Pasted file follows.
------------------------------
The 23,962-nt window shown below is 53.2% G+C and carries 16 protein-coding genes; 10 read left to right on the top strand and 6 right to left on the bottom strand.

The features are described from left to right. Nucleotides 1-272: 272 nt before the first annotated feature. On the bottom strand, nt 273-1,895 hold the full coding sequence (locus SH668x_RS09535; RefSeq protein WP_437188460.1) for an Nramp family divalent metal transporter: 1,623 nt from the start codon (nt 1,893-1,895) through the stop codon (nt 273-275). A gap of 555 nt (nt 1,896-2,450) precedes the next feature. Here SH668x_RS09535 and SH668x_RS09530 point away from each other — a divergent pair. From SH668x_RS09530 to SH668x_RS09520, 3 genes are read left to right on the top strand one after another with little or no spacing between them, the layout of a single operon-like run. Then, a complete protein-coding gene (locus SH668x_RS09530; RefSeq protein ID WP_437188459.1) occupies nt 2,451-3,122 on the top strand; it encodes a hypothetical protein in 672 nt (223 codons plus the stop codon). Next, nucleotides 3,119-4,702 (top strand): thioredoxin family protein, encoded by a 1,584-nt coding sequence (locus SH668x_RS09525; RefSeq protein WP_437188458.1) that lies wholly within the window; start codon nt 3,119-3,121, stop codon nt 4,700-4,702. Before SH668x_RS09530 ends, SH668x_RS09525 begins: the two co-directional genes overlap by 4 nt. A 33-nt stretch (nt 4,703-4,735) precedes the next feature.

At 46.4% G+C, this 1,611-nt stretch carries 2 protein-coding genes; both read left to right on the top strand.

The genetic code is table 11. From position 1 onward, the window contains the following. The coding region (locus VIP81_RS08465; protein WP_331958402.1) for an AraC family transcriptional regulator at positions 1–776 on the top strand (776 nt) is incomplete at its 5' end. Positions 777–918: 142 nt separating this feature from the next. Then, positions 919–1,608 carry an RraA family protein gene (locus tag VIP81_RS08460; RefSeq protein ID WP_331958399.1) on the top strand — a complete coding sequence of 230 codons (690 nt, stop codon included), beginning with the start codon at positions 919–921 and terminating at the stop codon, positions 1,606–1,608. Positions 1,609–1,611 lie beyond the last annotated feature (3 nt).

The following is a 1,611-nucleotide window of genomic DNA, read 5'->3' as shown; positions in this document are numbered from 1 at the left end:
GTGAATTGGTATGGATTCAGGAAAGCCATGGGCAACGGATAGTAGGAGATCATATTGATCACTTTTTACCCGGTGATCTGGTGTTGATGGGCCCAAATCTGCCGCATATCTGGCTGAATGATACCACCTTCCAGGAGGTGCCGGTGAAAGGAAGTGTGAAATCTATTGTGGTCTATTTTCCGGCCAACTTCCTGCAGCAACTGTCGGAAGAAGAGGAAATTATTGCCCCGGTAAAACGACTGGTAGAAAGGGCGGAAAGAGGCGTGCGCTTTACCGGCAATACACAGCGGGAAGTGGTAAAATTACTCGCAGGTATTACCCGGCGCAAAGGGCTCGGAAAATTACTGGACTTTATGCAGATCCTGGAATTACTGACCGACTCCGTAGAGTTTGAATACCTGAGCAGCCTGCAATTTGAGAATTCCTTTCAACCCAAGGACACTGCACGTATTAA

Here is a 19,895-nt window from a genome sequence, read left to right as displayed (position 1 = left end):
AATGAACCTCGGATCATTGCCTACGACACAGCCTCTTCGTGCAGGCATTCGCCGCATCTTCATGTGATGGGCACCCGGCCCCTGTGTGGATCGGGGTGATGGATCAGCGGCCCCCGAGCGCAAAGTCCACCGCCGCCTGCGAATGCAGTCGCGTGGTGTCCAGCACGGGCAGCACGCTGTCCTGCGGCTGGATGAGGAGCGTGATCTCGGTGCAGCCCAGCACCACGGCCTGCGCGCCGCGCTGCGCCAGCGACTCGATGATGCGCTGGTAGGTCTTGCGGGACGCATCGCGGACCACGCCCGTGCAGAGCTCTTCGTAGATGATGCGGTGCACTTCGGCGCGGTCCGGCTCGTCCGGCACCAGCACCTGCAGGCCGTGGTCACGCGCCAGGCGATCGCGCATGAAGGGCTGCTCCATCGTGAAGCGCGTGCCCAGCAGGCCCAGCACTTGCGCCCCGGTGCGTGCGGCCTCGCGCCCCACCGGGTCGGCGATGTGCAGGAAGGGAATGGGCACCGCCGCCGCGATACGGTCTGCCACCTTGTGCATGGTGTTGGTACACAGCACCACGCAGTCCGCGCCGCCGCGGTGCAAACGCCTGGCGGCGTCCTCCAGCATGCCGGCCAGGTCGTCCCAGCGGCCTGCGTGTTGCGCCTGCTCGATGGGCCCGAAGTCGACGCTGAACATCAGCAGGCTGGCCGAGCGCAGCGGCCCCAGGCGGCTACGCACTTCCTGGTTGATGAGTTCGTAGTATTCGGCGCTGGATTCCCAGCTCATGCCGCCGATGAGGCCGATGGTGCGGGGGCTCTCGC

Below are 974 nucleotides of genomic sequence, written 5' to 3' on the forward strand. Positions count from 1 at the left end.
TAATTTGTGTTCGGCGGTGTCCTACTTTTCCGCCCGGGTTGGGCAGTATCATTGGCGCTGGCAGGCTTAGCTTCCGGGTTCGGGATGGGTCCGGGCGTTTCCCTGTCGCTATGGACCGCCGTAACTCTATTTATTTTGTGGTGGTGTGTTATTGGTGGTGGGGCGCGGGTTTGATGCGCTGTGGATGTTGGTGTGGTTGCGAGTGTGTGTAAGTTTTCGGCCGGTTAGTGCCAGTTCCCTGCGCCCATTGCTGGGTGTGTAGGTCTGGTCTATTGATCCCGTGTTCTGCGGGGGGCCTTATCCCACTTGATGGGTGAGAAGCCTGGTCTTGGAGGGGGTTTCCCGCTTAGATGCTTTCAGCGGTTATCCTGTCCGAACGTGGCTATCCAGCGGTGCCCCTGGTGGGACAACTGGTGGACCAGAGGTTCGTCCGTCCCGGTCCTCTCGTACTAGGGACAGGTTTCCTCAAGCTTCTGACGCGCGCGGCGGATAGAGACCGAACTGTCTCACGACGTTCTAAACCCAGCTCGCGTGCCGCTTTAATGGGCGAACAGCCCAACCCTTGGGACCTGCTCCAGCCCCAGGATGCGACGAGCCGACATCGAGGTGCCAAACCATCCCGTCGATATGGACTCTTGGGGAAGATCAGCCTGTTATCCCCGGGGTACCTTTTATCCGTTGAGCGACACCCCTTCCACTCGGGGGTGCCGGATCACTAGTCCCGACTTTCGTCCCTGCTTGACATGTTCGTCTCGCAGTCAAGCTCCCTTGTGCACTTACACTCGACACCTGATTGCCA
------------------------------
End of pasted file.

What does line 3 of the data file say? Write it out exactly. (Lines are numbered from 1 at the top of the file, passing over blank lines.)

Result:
At 46.4% G+C, this 1,611-nt stretch carries 2 protein-coding genes; both read left to right on the top strand.